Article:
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Iraq: a leading environmentalist kidnapped by armed men, according to his family

2023-02-05T08:55:33.351Z


A famous environmental activist in Iraq, very involved in the preservation of the mythical marshes of the south, was kidnapped by armed men near...


A famous environmental activist in Iraq, very involved in the preservation of the mythical marshes of the south, was kidnapped by armed men near Baghdad, his family reported on Sunday, saying they had not heard from him for four days.

Jassim al-Assadi, 65, directs the environmental defense association Nature Iraq and regularly speaks in the Iraqi and foreign media for his work to raise awareness about the marshes, listed as World Heritage by Unesco and threatened in recent times. recent years by drought and water shortages.

The environmentalist was “

driving on the highway from Hilla to Baghdad.

Arrived 5 km from the capital, two vehicles stopped him, armed men in civilian clothes handcuffed him and put him in one of the vehicles to take him to an unknown place

, "Jassim's brother told AFP. al-Assadi, Nazim, stating that the kidnapping took place on Wednesday morning.

"

My cousin was with him, they abandoned him on the road

," he said.

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He assured that the kidnappers had not contacted the family but that the police were continuing the search.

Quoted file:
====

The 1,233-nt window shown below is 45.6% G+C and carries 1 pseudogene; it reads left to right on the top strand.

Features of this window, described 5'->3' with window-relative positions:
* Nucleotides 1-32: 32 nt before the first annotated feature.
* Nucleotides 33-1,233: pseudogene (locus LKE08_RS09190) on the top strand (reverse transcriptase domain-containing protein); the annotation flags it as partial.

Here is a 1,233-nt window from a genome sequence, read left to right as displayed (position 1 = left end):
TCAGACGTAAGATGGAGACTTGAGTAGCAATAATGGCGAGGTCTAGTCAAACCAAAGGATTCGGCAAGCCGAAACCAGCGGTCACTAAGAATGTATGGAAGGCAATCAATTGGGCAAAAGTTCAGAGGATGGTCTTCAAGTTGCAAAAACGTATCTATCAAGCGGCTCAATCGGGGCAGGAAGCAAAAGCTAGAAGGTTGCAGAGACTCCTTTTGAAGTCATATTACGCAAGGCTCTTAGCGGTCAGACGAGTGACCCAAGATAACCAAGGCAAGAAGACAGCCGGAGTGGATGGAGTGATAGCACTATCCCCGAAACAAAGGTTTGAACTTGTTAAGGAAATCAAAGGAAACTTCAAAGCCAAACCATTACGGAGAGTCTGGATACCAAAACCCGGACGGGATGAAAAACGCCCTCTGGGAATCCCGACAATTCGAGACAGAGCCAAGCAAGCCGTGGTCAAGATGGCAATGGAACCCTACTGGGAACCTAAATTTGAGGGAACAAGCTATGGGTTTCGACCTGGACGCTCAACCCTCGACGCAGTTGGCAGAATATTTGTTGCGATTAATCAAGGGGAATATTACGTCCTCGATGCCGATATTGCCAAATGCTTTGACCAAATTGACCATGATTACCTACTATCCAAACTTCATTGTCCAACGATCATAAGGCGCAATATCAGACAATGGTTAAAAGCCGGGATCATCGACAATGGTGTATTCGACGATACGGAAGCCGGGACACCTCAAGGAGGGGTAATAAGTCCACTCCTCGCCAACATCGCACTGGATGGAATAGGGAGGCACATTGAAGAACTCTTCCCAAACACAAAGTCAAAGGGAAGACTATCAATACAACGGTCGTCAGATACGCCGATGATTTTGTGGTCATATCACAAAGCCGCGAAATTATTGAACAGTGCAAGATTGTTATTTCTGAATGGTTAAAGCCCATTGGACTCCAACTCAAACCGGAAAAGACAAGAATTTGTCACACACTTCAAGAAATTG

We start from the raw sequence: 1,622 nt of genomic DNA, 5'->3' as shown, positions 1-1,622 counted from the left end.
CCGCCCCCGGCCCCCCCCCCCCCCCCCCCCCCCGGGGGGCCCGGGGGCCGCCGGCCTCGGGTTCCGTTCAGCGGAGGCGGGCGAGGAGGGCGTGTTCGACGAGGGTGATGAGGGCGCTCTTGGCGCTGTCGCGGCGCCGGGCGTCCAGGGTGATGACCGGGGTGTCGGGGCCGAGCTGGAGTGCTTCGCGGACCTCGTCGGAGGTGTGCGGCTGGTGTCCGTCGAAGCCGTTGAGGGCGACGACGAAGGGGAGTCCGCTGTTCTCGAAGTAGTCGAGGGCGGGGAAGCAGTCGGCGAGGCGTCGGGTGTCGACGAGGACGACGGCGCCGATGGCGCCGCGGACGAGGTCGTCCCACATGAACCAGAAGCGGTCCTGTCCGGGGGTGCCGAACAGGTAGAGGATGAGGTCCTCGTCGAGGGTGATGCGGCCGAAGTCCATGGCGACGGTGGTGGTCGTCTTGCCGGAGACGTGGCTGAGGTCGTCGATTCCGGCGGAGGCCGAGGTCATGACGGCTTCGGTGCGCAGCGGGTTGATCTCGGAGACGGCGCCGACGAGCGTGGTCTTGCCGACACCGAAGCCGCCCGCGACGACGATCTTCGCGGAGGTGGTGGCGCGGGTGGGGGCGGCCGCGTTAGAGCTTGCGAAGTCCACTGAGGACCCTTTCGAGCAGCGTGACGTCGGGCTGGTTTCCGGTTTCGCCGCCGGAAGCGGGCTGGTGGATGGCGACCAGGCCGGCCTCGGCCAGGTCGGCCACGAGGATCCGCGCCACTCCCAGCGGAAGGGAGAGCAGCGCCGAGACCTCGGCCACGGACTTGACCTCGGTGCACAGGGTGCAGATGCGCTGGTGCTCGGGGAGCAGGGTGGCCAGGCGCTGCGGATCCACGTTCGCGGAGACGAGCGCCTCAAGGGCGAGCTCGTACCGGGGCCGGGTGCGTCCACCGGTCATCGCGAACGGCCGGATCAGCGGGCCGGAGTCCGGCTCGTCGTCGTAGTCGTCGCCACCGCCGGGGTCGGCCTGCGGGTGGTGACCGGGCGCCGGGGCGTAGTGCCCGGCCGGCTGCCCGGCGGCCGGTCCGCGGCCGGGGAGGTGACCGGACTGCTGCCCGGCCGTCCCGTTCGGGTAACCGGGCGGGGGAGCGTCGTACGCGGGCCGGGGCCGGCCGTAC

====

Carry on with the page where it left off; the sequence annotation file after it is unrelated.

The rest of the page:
We need time to understand the reasons

,” he lamented.

Speaking on condition of anonymity in Baghdad, a security official confirmed to AFP on Sunday that the family had informed law enforcement of the disappearance.

Relative stability

Although Iraq has regained some semblance of normality and relative security stability after decades of conflict, assassinations and kidnappings of activists or officials remain common, in a country still shaken by tribal conflicts and where civil society deplores the existence armed factions and a proliferation of easily obtainable weapons.

Born in 1957 in the marshes, Jassim al-Assadi is a hydraulic engineer by training.

Since 2006, he has participated in various initiatives aimed at restoring the marshes of southern Iraq, which were almost completely dried up in the 1990s under Saddam Hussein.

Threatened by drought in one of the countries most exposed to climate change according to the UN, these marshes are suffering from the drop in rainfall, the scorching summer temperatures which accelerate the phenomenon of evaporation, and above all the reduced flow of the Tigris and Euphrates rivers. , due to dams built upstream in neighboring countries, Turkey and Iran.

Source: lefigaro

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